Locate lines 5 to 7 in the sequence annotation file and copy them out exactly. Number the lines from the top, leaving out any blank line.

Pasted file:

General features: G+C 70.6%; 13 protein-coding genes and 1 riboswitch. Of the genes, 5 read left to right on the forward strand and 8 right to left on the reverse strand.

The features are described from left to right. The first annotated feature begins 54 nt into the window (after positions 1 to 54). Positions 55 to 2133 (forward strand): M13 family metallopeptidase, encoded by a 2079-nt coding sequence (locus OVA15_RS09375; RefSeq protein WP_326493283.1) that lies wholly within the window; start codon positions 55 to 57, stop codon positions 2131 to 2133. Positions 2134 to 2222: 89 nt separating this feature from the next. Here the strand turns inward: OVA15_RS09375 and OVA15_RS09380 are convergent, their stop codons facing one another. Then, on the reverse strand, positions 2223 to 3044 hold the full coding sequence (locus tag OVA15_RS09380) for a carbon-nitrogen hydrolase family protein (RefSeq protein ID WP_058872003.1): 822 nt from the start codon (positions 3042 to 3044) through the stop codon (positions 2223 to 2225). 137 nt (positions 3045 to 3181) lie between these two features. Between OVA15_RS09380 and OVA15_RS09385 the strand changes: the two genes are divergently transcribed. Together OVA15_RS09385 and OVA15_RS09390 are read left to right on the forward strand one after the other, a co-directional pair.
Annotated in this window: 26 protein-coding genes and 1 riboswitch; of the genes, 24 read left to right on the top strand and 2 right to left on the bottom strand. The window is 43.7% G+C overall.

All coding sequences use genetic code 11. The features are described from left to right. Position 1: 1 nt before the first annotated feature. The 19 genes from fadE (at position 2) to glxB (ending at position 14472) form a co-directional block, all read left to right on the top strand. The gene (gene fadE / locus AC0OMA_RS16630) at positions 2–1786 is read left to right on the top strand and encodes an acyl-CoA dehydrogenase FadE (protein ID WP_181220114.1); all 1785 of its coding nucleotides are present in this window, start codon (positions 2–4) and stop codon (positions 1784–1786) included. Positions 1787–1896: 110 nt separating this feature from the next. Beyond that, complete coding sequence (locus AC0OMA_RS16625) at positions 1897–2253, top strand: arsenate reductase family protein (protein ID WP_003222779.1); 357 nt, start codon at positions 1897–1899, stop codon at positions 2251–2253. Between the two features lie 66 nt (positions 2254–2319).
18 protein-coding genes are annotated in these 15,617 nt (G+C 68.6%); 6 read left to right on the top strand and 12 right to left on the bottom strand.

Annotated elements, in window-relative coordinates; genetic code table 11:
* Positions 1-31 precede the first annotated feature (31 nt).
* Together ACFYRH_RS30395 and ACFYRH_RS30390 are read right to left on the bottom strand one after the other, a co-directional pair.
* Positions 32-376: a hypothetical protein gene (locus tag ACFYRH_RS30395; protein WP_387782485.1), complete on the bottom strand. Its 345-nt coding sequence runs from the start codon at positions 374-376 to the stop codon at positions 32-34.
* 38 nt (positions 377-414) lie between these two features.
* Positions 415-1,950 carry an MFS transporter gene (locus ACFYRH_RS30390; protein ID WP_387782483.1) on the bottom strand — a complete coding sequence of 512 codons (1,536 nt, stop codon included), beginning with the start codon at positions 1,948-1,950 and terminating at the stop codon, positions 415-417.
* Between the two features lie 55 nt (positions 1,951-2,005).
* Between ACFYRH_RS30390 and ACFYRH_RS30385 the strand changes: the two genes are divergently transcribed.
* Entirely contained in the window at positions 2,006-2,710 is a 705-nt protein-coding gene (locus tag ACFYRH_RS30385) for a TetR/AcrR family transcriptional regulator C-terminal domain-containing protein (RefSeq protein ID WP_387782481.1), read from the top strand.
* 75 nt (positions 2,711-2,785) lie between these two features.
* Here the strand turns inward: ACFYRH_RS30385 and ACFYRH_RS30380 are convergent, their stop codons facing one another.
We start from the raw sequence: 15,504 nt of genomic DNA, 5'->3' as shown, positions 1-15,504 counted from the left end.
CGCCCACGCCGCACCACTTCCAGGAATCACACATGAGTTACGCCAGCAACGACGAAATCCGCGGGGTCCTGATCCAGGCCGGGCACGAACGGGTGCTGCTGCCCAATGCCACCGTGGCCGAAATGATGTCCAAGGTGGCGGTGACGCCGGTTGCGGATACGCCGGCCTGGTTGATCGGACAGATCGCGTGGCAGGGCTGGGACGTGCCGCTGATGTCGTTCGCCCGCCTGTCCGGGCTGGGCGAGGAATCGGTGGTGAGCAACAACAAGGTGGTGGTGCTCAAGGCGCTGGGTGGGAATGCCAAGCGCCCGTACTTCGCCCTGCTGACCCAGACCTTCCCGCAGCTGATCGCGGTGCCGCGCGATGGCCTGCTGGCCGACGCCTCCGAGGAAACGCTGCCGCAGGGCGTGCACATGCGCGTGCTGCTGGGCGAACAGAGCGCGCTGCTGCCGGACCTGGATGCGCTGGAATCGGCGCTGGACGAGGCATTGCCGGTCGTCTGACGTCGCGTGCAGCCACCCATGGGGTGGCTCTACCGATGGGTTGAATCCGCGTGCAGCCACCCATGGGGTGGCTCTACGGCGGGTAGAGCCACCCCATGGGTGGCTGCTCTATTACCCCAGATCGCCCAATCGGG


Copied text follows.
18 protein-coding genes are annotated in these 15,617 nt (G+C 68.6%); 6 read left to right on the top strand and 12 right to left on the bottom strand.

Annotated elements, in window-relative coordinates; genetic code table 11:
* Positions 1-31 precede the first annotated feature (31 nt).